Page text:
ISLAMABAD (Reuters) - Health authorities in Pakistan are doing tests on 12 workers from a farm where the deadly H5N1 bird flu virus was detected in poultry, a Health Ministry spokesman said on Tuesday.
Authorities confirmed on Monday an outbreak of the H5N1 strain of bird flu at a poultry farm on the outskirts of Karachi, the second case in four days in the country’s biggest city.
Twelve workers from the farm had been isolated and were being tested by a team from the World Health Organisation (WHO), the ministry spokesman said.
“They have been isolated and now a WHO team is there and is going to take another sample. Preliminary samples were taken and found negative but the WHO wants to confirm it,” said the spokesman, Orya Maqbool Jan Abbasi.
The H5N1 virus was first detected in Pakistan in early 2006. Pakistan’s first human case, which resulted in a death, was confirmed in December.
Authorities have found several outbreaks in poultry and other birds in North West Frontier Province, Islamabad and most recently Karachi, where the new outbreak was found on a farm 300 meters (yards) from where the virus was detected last week.
Tests were also being done on samples taken from poultry in Punjab province but no outbreak had been confirmed, Abbasi said.
“There have been a few incidents in which birds have died but it could be due to other conditions, maybe the weather and poor heating. It’s the first time in 50 or 60 years that such low temperatures have been faced by the Punjab people,” he said.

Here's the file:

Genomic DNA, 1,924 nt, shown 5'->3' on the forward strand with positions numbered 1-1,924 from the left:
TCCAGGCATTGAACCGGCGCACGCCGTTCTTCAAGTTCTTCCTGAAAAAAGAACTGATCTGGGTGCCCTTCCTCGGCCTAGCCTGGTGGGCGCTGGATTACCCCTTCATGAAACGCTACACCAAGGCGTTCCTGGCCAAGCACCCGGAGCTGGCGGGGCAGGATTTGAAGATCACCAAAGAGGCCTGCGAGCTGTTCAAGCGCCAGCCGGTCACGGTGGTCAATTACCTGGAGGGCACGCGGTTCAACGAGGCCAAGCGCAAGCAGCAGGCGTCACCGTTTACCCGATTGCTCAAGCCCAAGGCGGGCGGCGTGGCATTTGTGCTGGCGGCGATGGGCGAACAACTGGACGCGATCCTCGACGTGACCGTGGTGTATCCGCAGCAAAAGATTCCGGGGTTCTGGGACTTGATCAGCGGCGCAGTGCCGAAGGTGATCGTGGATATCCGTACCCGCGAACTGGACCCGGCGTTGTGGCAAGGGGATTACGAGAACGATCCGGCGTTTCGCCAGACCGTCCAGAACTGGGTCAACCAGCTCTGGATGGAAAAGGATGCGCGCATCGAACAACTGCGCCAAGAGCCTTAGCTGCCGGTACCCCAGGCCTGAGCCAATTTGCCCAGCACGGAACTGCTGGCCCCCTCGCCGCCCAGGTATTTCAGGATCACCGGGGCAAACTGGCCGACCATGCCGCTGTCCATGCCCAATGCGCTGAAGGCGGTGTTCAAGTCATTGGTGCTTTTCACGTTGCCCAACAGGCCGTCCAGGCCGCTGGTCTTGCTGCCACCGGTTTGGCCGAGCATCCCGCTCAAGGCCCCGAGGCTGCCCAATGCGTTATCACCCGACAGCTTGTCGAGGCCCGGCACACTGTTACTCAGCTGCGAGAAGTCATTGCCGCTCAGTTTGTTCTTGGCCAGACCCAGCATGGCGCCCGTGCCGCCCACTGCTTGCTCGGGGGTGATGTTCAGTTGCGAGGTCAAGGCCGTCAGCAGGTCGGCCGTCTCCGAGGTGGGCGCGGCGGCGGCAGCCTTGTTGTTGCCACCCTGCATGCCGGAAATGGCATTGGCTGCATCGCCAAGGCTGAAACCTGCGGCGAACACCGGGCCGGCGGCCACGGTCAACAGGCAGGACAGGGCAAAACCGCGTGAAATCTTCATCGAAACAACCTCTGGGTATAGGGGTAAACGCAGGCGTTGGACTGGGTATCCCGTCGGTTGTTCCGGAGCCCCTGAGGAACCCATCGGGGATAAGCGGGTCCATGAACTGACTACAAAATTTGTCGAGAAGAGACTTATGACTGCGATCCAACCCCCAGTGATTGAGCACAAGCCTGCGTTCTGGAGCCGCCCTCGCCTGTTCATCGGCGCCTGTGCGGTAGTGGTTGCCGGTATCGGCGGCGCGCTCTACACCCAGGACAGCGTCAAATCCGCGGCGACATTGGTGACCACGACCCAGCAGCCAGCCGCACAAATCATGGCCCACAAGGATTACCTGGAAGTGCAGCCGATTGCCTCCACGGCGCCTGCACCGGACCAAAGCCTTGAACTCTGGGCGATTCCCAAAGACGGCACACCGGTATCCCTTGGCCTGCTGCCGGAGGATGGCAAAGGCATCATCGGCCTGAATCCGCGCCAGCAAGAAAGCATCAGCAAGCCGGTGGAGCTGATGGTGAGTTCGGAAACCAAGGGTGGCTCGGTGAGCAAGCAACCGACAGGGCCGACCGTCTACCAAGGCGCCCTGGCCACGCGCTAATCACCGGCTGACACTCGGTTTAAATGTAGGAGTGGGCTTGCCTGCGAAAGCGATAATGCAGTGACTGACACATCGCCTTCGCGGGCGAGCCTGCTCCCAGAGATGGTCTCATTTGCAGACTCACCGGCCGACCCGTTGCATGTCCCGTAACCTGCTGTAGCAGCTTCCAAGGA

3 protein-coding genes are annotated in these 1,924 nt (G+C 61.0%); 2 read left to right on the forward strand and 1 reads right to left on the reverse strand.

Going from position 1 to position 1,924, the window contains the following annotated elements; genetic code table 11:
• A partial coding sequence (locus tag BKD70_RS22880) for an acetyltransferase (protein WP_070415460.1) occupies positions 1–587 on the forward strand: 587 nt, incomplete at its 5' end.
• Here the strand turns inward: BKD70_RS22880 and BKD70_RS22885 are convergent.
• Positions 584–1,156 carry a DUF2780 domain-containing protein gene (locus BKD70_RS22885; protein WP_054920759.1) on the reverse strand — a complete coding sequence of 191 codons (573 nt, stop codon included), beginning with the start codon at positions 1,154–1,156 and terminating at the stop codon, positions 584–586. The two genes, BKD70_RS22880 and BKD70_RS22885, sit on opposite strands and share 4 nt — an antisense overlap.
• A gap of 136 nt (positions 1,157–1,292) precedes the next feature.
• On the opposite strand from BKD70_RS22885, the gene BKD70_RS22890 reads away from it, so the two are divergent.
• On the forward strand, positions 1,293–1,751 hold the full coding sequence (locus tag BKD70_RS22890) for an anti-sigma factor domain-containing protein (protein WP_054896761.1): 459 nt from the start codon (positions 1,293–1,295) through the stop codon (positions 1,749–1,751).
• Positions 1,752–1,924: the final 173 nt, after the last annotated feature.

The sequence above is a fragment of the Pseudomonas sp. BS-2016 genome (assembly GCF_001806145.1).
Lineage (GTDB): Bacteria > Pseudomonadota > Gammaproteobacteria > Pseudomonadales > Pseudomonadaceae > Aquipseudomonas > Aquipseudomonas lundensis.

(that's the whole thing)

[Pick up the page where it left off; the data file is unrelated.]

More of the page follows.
A woman had been tested for the virus in Peshawar, in North West Frontier Province, but found to be negative, he said.
In December, the World Health Organisation said it had established a single case of human infection of bird flu in a sick family in North West Frontier Province, but there was no apparent risk of its spreading further. The man died.
Meanwhile, Afghanistan has banned the import of chickens and poultry form Pakistan because of the bird flu outbreak, an Afghan border security official said.
“We have very strict orders from Kabul,” Afghan border police official Akhtar Jan told Reuters in the town of Spin Boldak, one of two main official border-crossing points between the neighbors.
“We’re not allowing any vehicle from Pakistan carrying chickens, chicken meat or eggs,” he said.
Afghanistan first detected the H5N1 virus in poultry in early 2006.
Reporting by Robert Birsel and Saeed Ali Achakzai; Editing by Katie Nguyen